Shoojit Sircar’s new film Gulabo Sitabo follows a bickering duo comprising an elderly landlord Mirza (Amitabh Bachchan) and his young tenant Banke (Ayushmann Khurrana) in Lucknow. Their bone of contention includes Mirza’s derelict mansion, where Banke lives but does not pay rent. Joining the fray is a government officer (Vijay Raaz) and a lawyer (Brijendra Kala). The film will be out on June 12 on Amazon Prime Video.
Gulabo Sitabo is Sircar’s fourth movie to have been written by Juhi Chaturvedi after Vicky Donor (2012), Piku (2016) and October (2018). The idea for Gulabo Sitabo, Sircar told Scroll.in, came from discussions between him and Chaturvedi about how people who live a “hand-to-mouth existence” like Mirza and Banke, whom they have seen from close quarters, deal with life.
“Like I put a camera in the middle of Piku and I observed that world, we’ve done the same here,” Sircar said. “All I can say about the film at this point is that this is the first time I have tried satire.”
Gulabo Sitabo was initially set in Delhi, but eventually moved to Lucknow, where Chaturvedi was raised. “Old Delhi is not that different from old Lucknow,” Sircar observed. “The old-world charm of places like Chandni Chowk, Delhi Gate, and the Jama Masjid area is similar to, say, Hazratganj and Chowk in Lucknow, where the film is set.”
The title has been inspired by a Uttar Pradesh-based traditional puppet show, whose stories revolve around the old and worn-out Sitabo and the young and energetic Gulabo. They are either sisters-in-law or rival wives, trading barbs and insults laced with local humour.
“We came across the Gulabo-Sitabo form of puppetry while making the movie, and we decided that it could be a good metaphor for the story,” Sircar said.
Gulabo Sitabo reunites Sircar with Amitabh Bachchan, whom he had directed in the unreleased Shoebite and Piku, and Ayushmann Khurrana, whose debut Bollywood film was Sircar’s acclaimed hit Vicky Donor.
“We all know Amitabh Bachchan loves challenging himself, and he looks forward to me to bring him roles that let him do that,” Sircar said. “With this film, holding that make-up on in 45 degrees heat was difficult. But the bigger challenge was that I did not want people to see Amitabh Bachchan in this movie. I wanted that people would see him and only see Mirza.’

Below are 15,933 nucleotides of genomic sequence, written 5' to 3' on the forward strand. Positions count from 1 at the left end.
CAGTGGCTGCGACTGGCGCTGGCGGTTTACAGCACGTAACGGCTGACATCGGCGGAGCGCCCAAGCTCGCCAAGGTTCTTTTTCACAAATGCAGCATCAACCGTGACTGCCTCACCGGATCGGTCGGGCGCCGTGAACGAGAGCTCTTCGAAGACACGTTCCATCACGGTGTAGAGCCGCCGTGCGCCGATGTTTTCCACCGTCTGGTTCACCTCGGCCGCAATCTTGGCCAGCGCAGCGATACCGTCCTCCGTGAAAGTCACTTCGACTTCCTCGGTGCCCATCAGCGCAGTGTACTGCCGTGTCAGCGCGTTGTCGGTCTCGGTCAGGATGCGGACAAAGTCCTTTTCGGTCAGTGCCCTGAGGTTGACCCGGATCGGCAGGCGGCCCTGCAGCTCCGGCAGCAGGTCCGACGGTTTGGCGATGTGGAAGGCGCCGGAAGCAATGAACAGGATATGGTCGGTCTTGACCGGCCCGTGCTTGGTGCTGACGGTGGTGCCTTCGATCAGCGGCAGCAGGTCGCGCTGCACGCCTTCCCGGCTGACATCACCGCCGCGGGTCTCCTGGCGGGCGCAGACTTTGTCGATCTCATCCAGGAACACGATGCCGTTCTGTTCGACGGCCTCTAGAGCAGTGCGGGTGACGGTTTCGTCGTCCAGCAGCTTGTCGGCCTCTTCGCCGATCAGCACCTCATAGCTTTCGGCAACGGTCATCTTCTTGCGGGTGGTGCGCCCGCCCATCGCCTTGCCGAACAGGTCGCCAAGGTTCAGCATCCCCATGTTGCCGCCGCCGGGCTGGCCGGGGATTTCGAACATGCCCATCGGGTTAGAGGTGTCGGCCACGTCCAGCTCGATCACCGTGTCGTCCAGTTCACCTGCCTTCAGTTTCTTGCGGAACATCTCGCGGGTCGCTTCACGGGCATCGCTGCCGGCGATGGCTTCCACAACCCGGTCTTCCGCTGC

A protruding noose, slouch and headgear are among the elements that give Bachchan’s Mirza a distinctive look. Delhi photographer Mayank Austen Soofi recently claimed in a tweet that Mirza’s look is inspired by his portrait of an old man from Delhi. Sircar said his reference for Mirza was provided by cinematographer Avik Mukhopadhyay: a photorealistic pencil-art portrait of an old man by Russian artist Olga Larionova.
Sircar and Khurrana are back together after a nine-year gap, during which the actor has worked his way up to stardom. “Sometimes, when you become successful, you become arrogant and insecure, but with Ayushmann, I felt nothing of the sort,” Sircar said. “My crew is a close-knit family, as I always work with the same people So Ayushmann working here felt like a family member returning. The work happened very organically, but Ayushmann initially took a little time to settle into his role in front of a personality like Amitabh Bachchan, especially with the constant repartee going on.”
Sircar has also reunited with his October cinematographer Avik Mukhopadhyay, who has also shot Sircar’s upcoming Udham Singh biopic, starring Vicky Kaushal.
“With this film, what I wanted to do was explore this unique world,” Sircar said. “So Avik da came up with a brilliant solution. He shot the film with only one lens, the 30mm wide, which lets you see everything in the frame, be it a close-up or a long shot. It captures the minute details of the haveli, the shop, the streets.”
Composer Shantanu Moitra, another frequent collaborator, has provided the background score. In October, Moitra’s theme drew greater appreciation than the songs in the soundtrack. Here too, he composed the theme based on Sircar’s brief before the shoot took place.
Sircar’s most commercially successful releases have been the comedies Vicky Donor and Piku despite being appreciated for his sombre outings such as the Kashmir-set romance Yahaan (2005), the war-espionage film Madras Cafe (2013), and the wistful October.
“All my films have a meditative and spiritual side to them, and that’s present in Gulabo Sitabo as well, because that’s how I am and I can’t function otherwise,” Sircar said. Would he make something as contemplative as October again? “Yes, definitely.”
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